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The Purpose Behind Every Great Story

By reflecting ourselves, a great narrative challenges us to grow beyond our own preconceptions.

Stories entertain, they inform, the make us laugh and they make us cry. Yet regardless of the means with which they express themselves, great stories all share a common purpose. Once you recognize the similarities between the human mind’s problem-solving process and the structure of a story, you begin to understand story as an analogy of ourselves.

The Dramatica theory of story bases each and every one of its claims on this idea that a functioning story reflects a functioning mind. The reason we know a film stinks lies in the reality that we recognize a defective psychology. We’re all critics because we know how the mind works.

Monoculture & Black Comedy

Late last year, a reader took umbrage towards our Hell or High Water analysis. While we admit that there might be something off about our conclusions,1 we definitely know it has nothing to do with black comedies…

I felt that Hell or High Water was a black comedy. A dialectic of respect vs. disrespect. If the writer wanted to make it a triumphant story, they would have needed to have Toby give the ranch to his son and his son reject it. Thus forcing Toby to reflect on why he did what he did and what he must do to achieve his super objective which is to give something of value to his sons that symbolizes respect. Basically, we are lacking the son’s POV and the son’s objective. But, as I’ve said from the top, this isn’t about change it’s about a lack of it and thus it is a black comedy from my POV. now to my question…Does your desire for monoculture, in regards to dramatic writing, blind you from seeing the true nature of each dramatic play-projected-onto-screen you review? And have you committed the same disrespect to this movie that Toby and his brother commit upon their neighbors? If so, that my friend, is black comedy. However, if you’ll reflect on my reflection, and change your POV…Well than I’d say that’s triumphant. And that’s an ending, I know you’d love.

Interesting sort-of meta observation, but not quite what we were going for. I responded:

I don’t desire that all stories meet one set of cultural values (monoculture).

My standard for evaluation of effective narrative is the Dramatica theory of story—a theory of story based on the concept that every complete story is an analogy to a single human trying to solve a problem. Cultural values do not play into it and are simply affectations added on later either by the Author, or interpreted as such by an Audience member.

With Dramatica, stories cross cultures—regardless of origin—as every single last person on this planet operates with the same basic operating system. People will undoubtedly be conditioned and groomed to assume certain givens depending on their geographical location, but in the end the basic method of problem-solving and justification is the same for everyone.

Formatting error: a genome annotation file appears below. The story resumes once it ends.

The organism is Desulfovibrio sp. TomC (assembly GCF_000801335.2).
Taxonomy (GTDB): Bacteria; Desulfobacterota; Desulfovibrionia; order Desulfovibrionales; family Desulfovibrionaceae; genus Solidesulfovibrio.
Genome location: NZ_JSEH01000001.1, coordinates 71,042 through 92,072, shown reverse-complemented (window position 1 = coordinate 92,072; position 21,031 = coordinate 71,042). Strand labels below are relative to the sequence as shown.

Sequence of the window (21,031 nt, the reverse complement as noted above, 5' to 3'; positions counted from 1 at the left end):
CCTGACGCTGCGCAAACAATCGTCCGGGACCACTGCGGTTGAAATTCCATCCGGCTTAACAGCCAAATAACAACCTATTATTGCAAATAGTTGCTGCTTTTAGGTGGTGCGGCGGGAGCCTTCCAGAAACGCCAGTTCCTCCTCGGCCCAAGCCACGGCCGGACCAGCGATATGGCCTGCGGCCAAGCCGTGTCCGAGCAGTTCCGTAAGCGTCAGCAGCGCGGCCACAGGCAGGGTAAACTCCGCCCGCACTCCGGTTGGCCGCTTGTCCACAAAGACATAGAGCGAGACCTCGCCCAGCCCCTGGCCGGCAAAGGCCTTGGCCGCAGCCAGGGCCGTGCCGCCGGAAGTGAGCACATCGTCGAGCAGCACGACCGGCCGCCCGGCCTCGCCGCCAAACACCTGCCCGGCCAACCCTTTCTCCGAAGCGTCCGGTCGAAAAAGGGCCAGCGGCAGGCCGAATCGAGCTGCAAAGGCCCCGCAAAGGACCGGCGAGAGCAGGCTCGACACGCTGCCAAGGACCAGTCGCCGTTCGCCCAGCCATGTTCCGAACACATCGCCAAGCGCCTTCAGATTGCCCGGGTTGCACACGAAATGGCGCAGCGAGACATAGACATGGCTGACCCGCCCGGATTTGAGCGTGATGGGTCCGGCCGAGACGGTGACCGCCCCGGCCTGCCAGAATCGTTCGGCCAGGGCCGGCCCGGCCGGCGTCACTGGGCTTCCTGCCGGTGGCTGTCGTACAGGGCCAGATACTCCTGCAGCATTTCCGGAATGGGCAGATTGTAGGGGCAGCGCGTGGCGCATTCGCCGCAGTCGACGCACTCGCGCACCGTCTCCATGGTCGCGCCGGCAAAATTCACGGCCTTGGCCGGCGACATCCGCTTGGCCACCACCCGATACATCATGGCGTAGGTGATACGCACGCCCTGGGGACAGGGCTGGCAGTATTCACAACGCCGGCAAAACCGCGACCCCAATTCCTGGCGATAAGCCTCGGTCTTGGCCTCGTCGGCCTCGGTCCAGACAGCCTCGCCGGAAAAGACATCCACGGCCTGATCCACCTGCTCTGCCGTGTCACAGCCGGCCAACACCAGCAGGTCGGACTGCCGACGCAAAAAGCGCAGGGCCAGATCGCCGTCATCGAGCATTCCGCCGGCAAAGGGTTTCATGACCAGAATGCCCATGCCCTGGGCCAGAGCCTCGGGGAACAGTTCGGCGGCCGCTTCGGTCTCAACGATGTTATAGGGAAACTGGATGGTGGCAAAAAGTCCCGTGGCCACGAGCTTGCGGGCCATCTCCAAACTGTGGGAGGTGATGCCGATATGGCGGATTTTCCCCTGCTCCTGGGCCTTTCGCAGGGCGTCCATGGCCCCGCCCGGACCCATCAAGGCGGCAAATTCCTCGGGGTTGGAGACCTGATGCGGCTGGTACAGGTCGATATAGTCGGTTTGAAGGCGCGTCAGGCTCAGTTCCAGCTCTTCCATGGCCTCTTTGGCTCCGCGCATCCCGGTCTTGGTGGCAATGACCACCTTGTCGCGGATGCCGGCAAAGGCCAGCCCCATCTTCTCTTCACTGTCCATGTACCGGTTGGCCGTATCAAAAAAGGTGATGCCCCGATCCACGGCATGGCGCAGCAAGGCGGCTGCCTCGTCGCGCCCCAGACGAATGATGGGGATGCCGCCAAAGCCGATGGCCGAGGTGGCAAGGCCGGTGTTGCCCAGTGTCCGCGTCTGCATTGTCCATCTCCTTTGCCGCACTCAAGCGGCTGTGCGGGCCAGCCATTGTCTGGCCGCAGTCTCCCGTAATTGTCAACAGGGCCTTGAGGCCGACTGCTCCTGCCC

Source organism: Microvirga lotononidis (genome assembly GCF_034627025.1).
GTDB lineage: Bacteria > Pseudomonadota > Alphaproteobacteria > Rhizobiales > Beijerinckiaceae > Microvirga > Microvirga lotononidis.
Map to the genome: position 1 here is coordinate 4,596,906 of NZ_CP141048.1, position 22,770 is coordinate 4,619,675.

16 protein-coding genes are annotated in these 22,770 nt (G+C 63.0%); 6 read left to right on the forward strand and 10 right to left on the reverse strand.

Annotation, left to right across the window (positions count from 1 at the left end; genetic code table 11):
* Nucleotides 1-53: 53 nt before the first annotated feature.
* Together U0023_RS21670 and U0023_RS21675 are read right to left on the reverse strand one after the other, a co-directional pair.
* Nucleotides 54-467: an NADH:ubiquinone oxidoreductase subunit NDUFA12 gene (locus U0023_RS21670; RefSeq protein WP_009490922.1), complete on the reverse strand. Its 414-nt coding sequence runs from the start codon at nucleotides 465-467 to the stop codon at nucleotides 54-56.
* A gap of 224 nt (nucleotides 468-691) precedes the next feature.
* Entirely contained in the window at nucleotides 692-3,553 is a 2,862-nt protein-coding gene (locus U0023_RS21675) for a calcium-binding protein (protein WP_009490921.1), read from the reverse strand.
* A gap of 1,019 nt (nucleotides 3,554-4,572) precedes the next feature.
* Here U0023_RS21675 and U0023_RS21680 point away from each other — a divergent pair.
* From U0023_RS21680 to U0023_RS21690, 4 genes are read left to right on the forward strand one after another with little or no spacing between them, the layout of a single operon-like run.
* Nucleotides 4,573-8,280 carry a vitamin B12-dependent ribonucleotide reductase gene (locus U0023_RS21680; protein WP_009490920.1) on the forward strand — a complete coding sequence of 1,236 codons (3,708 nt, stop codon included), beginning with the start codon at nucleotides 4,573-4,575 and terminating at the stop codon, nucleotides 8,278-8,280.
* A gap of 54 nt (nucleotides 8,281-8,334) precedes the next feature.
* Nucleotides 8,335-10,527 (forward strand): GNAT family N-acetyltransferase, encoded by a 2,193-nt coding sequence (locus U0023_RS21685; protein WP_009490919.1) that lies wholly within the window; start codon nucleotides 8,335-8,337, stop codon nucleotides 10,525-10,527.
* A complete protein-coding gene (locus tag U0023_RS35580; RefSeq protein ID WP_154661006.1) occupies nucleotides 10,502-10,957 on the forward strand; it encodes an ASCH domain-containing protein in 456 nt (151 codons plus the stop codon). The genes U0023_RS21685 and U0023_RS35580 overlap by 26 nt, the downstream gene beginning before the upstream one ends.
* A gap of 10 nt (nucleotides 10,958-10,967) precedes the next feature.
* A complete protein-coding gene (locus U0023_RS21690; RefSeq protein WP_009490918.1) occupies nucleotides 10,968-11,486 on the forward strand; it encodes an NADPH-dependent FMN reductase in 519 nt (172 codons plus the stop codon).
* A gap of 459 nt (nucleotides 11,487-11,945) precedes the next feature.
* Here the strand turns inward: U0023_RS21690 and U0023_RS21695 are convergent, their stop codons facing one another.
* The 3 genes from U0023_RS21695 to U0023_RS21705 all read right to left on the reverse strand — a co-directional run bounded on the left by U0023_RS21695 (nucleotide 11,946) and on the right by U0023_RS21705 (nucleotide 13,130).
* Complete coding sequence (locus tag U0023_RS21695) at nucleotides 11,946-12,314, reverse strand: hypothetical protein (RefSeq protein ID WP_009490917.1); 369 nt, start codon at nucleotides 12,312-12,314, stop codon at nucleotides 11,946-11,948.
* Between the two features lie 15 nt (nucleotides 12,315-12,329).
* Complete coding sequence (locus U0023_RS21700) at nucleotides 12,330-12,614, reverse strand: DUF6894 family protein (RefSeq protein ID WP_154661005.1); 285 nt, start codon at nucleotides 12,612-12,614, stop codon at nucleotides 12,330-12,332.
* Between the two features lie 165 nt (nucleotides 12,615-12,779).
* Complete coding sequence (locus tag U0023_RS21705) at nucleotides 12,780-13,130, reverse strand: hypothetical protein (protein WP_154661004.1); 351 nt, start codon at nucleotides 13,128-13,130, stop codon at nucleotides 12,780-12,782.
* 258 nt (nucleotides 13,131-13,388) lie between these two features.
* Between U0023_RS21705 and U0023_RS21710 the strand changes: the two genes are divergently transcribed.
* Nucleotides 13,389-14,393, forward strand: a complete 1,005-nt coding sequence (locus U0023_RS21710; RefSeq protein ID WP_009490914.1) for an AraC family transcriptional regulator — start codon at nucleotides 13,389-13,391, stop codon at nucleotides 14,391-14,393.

From this context, whether or not Hell or High Water is black comedy is inconsequential to the effectiveness of the narrative. In short, it never figured into my analysis as black comedy or not. We still find issues with the film’s replication of the mind’s problem-solving process and feel that obfuscates the ending.

A couple days later, I received this response:

After reflecting on our conversation and taking the time to read and digest your response, I think that I was ironically playing the same role as the Europeans vs the Native Americans and the Bankers vs Native Texans in that I was seeking to change, devalue and perhaps wipeout your POV. I apologize. I don’t understand why you only feel effective stories are those that reflect the way the mind solves problems but I need to accept it. I see now that I don’t need to understand it, but rather I need to let it exist.

Why We Love Stories

When it comes to using narrative to argue that a particular point-of-view—or approach—to life is more appropriate than another, constructing them to reflect the mind’s problem-solving process ensures the greatest amount of effectiveness. We all know how to argue, can sense when the argument is baseless or incomplete, and through experience know when an argument works successfully enough to change our point-of-view.

This is the purpose of a great story: to reflect that process while arguing for the effectiveness of one approach over another. It isn’t so much that you need to let this reality exist, as recognize that it do a indeed exist.

Storytelling naturally grew around the problem-solving our minds engage in each and every day. Authors throughout the centuries instinctively use Character , Plot , Theme , and Genre as shorthand for the Motivations, Methodologies, Evaluations, and Purposes of the mind (respectively). Sensing deviations from this organic and observable phenomenon they correct and realign the actions and decisions within their narratives to reflect our own choices.

And that is how a great story connects with us on a deeply emotional level. We recognize ourselves.


  1. Most broken films don’t score in the high 90s on Rotten Tomatoes ↩︎

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